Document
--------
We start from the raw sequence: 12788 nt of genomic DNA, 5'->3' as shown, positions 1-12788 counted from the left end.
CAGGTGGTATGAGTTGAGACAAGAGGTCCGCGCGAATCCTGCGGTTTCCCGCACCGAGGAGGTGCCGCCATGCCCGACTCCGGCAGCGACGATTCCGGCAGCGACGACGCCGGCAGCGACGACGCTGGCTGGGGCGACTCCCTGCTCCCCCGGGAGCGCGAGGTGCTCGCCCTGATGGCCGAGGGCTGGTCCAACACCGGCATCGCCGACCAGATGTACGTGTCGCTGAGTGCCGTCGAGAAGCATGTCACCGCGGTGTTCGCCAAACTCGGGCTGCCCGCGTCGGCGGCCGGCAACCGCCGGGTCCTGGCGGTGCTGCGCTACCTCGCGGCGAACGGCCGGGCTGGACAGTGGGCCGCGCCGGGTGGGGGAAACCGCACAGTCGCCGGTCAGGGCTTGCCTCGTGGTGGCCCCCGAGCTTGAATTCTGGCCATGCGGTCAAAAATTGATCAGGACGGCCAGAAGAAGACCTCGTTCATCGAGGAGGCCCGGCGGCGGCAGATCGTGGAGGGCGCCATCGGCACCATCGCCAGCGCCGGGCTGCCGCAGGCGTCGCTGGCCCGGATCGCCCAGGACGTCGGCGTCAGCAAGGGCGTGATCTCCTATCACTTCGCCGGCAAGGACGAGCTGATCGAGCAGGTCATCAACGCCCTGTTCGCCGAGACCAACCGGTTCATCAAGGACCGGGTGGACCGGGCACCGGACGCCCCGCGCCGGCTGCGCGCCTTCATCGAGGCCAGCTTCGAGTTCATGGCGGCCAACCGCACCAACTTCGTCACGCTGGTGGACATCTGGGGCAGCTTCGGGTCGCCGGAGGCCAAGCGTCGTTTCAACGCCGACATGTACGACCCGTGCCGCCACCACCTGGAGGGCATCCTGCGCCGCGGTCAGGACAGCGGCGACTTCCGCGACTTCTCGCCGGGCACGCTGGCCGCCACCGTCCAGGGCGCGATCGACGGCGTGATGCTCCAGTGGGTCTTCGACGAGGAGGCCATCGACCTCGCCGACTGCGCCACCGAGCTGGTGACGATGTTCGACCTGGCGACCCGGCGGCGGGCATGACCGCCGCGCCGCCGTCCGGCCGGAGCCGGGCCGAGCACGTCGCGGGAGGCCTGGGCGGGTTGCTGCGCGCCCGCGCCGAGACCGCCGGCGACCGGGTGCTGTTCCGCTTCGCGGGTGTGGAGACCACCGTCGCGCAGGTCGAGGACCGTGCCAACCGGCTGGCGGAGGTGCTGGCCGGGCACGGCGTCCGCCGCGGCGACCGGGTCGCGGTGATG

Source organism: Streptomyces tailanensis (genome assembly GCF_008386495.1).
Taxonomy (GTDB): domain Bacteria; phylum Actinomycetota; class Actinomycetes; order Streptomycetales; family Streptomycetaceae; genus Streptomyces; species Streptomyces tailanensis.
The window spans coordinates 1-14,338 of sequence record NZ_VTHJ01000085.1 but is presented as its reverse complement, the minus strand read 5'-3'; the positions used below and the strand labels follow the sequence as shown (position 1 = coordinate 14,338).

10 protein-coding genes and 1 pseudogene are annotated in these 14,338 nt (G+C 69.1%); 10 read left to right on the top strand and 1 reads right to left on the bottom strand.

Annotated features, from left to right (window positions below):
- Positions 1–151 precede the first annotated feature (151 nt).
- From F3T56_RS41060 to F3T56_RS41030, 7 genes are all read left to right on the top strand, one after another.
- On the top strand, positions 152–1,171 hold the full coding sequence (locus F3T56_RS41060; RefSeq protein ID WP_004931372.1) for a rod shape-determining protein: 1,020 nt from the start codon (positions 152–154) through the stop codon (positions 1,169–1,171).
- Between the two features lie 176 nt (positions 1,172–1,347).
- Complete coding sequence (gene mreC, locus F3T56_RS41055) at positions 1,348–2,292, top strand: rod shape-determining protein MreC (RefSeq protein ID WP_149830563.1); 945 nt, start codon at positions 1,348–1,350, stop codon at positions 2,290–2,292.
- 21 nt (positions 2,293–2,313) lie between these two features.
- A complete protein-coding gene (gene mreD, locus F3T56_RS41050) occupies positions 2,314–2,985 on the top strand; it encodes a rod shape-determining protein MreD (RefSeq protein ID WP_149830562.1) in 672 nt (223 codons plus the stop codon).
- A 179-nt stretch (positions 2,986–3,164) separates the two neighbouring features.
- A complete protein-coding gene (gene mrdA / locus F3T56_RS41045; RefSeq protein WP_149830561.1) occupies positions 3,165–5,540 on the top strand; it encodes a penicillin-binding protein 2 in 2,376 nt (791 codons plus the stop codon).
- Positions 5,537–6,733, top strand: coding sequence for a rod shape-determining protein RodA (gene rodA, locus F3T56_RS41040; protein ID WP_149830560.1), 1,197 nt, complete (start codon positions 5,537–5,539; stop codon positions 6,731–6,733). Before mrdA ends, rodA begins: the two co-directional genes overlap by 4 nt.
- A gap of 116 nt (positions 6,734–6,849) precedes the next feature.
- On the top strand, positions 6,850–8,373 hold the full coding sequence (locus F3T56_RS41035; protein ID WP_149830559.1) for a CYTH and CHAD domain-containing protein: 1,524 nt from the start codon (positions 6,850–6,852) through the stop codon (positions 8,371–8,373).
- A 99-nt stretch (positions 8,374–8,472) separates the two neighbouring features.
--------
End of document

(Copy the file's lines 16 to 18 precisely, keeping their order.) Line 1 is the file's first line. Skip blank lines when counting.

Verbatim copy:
- A complete protein-coding gene (gene mrdA / locus F3T56_RS41045; RefSeq protein WP_149830561.1) occupies positions 3,165–5,540 on the top strand; it encodes a penicillin-binding protein 2 in 2,376 nt (791 codons plus the stop codon).
- Positions 5,537–6,733, top strand: coding sequence for a rod shape-determining protein RodA (gene rodA, locus F3T56_RS41040; protein ID WP_149830560.1), 1,197 nt, complete (start codon positions 5,537–5,539; stop codon positions 6,731–6,733). Before mrdA ends, rodA begins: the two co-directional genes overlap by 4 nt.
- A gap of 116 nt (positions 6,734–6,849) precedes the next feature.